So this one is an open question – it’s not for sure if there’s something uniquely useful about the MACCS fingerprint set here, or if there’s something about the MACCS fingerprint set that makes it just appear to be uniquely useful. The authors do note in the paper that they tried to establish that the patterns they saw were “. . .not a strange artefact of the MACCS encoding itself.” And there’s another possibility. . .
4. Maybe the universe of things that make this cutoff is too large to be informative? That’s another way of asking “What does a Tanimoto coefficient of 0.5 or greater tell you?” The authors reference a paper (Baldi and Nasr) on that very topic, which says:
Examples of fundamental questions one would like to address include: What threshold should one use to assess significance in a typical search? For instance, is a Tanimoto score of 0.5 significant or not? And how many molecules with a similarity score above 0.5 should one expect to find? How do the answers to these questions depend on the size of the database being queried, or the type of queries used? Clear answers to these questions are important for developing better standards in chemoinformatics and unifying existing search methods for assessing the significance of a similarity score, and ultimately for better understanding the nature of chemical space.
The Manchester authors say that applying the methods of that paper to their values show that they’re highly significant. I’ll take their word for that, since I’m not in a position to run the numbers, but I do note that the earlier paper emphasizes that a particular Tanimoto score’s significance is highly dependent on the size of the database, the variety of molecules in it, and the representations used. The current paper doesn’t (as far as I can see) go into the details of applying the Baldi and Nasr calculations to their own data set, though.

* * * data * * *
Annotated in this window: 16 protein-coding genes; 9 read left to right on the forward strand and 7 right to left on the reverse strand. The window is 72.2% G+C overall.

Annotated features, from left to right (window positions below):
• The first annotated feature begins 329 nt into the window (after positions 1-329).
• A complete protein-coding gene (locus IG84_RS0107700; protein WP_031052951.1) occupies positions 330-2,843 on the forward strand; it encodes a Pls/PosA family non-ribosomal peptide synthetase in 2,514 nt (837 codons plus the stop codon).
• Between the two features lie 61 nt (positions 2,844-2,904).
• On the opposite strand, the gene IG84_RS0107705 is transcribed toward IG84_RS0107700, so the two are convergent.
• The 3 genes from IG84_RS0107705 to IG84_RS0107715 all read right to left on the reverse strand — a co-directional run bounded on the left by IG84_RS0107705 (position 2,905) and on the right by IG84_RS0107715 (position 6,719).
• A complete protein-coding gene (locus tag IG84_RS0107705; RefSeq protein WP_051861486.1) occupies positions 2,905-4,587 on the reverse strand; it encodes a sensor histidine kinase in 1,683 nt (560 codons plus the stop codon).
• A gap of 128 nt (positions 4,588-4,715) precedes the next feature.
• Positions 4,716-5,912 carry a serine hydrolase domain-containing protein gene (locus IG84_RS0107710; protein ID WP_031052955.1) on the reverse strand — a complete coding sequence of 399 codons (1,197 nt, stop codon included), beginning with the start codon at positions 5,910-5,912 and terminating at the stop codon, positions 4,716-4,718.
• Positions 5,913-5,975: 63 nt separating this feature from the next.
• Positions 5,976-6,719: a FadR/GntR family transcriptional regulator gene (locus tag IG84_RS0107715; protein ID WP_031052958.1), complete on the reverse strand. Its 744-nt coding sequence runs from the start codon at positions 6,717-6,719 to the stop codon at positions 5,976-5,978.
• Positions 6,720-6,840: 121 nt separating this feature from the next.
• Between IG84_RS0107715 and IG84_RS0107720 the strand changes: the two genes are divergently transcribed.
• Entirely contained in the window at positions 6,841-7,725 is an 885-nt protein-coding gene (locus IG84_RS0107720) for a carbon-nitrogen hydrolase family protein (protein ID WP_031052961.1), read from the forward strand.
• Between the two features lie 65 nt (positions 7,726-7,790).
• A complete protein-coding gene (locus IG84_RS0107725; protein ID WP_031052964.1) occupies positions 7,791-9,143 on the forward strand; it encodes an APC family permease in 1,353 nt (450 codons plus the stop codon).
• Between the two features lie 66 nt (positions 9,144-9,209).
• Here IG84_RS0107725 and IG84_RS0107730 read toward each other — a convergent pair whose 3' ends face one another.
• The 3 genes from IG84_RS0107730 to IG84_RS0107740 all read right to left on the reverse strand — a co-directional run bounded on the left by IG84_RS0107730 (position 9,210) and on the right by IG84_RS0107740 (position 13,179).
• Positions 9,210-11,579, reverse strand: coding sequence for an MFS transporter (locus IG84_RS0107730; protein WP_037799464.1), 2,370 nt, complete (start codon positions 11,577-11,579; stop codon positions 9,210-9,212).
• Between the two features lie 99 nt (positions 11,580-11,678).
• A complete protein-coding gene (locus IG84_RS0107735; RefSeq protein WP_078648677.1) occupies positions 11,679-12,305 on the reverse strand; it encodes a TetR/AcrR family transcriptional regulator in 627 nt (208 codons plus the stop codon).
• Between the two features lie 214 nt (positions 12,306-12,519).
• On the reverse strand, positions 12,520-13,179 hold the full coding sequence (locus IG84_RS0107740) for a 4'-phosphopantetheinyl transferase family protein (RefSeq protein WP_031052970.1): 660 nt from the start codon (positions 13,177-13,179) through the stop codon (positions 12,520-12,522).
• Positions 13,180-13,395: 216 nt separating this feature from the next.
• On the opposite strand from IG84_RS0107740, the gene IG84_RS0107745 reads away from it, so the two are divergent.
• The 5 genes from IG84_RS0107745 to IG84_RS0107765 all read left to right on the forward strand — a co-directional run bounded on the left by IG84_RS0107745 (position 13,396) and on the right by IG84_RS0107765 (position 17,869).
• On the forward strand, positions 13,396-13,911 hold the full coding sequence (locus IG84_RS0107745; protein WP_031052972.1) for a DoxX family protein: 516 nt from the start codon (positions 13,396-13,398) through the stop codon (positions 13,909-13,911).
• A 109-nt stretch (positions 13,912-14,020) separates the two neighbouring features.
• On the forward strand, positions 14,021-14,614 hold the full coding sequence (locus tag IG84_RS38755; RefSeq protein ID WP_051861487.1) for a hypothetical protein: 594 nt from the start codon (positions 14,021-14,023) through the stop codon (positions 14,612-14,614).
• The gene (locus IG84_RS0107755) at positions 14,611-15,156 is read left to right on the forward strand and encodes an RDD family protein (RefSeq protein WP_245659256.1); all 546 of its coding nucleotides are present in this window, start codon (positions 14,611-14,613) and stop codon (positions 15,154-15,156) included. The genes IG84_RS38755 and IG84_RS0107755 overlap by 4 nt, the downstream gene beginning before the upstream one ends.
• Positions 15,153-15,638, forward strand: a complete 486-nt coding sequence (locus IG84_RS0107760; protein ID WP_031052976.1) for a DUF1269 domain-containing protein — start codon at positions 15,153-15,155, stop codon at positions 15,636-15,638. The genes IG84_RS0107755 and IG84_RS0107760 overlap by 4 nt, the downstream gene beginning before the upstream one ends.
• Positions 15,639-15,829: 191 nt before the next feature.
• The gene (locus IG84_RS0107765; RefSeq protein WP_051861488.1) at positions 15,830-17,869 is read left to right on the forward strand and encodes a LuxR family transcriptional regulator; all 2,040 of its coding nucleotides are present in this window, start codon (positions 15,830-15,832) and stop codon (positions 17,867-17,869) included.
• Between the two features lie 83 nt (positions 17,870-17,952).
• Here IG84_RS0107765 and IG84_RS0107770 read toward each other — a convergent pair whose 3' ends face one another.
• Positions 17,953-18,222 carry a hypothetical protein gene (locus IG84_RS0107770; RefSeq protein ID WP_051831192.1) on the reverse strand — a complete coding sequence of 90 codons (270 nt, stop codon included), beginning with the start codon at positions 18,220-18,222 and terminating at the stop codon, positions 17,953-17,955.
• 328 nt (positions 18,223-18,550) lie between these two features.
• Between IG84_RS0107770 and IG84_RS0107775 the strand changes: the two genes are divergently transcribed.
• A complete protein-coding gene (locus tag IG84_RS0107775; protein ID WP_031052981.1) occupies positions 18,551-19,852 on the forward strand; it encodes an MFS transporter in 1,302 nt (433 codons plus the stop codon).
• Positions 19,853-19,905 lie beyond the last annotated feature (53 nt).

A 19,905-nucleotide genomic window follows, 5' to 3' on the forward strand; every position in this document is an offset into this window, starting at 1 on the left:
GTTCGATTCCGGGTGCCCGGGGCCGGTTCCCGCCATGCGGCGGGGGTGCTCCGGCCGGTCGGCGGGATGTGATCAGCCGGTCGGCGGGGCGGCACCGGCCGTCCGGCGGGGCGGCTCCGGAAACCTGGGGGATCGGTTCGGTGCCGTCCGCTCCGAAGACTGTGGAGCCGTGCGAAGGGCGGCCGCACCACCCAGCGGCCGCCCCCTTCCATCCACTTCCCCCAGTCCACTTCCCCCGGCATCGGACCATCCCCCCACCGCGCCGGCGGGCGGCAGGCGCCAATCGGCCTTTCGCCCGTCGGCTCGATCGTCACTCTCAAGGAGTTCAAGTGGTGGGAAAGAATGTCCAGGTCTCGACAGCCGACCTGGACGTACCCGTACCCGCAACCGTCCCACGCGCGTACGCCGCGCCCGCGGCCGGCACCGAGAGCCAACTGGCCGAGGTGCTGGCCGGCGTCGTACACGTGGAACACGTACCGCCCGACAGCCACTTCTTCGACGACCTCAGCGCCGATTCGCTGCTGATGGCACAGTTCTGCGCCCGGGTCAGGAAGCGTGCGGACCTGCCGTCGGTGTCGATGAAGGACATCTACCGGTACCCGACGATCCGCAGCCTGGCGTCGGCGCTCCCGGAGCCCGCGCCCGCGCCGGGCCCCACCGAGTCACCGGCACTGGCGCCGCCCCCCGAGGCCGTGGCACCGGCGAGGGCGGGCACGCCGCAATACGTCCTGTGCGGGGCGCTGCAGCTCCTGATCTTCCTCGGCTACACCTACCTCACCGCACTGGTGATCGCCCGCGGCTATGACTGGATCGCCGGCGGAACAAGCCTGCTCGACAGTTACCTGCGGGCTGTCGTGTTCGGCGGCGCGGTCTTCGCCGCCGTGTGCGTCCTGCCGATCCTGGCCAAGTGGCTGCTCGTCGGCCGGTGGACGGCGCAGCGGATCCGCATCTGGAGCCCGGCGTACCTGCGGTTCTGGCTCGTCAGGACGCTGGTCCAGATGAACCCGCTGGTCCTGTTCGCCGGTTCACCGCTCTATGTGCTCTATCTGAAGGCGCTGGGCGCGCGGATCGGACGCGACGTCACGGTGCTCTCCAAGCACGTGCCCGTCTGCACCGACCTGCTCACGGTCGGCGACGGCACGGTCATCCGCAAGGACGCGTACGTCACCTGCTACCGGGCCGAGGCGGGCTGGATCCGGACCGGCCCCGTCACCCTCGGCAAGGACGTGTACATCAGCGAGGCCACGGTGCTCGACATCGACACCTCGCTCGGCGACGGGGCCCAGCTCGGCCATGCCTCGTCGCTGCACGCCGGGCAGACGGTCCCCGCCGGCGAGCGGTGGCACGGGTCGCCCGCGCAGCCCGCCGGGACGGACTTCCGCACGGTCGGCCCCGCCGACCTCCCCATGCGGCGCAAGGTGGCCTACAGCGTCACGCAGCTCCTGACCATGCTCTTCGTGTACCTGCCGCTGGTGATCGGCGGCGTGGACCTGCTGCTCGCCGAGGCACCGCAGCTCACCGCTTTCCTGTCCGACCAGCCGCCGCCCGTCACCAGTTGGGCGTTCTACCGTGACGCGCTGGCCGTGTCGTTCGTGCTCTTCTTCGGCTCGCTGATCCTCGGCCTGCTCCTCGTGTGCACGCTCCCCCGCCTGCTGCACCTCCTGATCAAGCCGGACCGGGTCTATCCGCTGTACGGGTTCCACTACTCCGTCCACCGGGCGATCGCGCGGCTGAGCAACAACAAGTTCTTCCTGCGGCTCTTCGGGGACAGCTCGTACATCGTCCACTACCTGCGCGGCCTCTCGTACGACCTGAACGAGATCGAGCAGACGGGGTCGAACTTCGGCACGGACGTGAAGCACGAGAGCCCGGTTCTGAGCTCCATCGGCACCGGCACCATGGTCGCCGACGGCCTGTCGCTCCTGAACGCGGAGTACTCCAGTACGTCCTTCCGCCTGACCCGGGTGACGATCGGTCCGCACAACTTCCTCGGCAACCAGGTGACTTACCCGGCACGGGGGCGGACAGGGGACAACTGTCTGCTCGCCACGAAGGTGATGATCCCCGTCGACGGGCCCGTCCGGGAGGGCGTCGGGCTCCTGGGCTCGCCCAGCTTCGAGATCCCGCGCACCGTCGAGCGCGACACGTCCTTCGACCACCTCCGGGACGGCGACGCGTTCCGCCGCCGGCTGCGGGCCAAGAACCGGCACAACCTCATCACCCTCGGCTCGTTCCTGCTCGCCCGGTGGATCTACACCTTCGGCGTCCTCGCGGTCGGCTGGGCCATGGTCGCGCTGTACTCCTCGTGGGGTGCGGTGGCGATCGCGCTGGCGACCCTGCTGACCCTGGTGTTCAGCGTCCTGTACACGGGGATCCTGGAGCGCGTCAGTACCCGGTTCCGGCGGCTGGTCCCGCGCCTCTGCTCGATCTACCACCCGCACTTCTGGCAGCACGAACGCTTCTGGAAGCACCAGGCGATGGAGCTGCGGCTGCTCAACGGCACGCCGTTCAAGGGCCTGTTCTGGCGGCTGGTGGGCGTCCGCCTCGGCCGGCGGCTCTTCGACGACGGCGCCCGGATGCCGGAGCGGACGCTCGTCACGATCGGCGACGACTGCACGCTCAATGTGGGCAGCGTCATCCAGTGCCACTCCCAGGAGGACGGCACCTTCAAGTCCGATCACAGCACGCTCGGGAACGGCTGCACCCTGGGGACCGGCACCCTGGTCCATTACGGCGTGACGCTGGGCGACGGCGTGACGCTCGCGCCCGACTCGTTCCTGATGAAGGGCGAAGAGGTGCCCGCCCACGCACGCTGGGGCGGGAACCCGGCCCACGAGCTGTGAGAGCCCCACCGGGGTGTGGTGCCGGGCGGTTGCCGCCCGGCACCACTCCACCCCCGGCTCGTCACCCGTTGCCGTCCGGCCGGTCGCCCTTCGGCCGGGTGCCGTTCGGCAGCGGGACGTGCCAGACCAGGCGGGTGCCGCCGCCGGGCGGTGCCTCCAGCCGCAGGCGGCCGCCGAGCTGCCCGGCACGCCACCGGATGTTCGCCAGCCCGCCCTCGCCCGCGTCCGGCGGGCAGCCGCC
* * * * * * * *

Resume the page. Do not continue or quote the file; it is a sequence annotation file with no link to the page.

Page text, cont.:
The authors have done a number of other checks, to make sure that they’re not being biased by molecular weights, etc. They looked for trends that could be ascribed to molecular properties like cLogP, but found none. And they tested their hypothesis by running 2000 random compounds from Maybridge through, which did indeed generate much different-looking numbers than the marketed drugs.
As for whether their overall method is useful, here’s the Manchester paper’s case:
. . .we have shown that when encoded using the public MDL MACCS keys, more than 90 % of individual marketed drugs obey a ‘rule of 0.5’ mnemonic, elaborated here, to the effect that a successful drug is likely to lie within a Tanimoto distance of 0.5 of a known human metabolite. While this does not mean, of course, that a molecule obeying the rule is likely to become a marketed drug for humans, it does mean that a molecule that fails to obey the rule is statistically most unlikely to do so.
That would indeed be a useful thing to know. I would guess that people inside various large drug organizations are going to run this method over their own internal database of compounds to see how it performs on their own failures and successes – and that is going to be the real test. How well it performs, though, we may not hear for a while. But I’ll keep my ears open, and report on anything useful.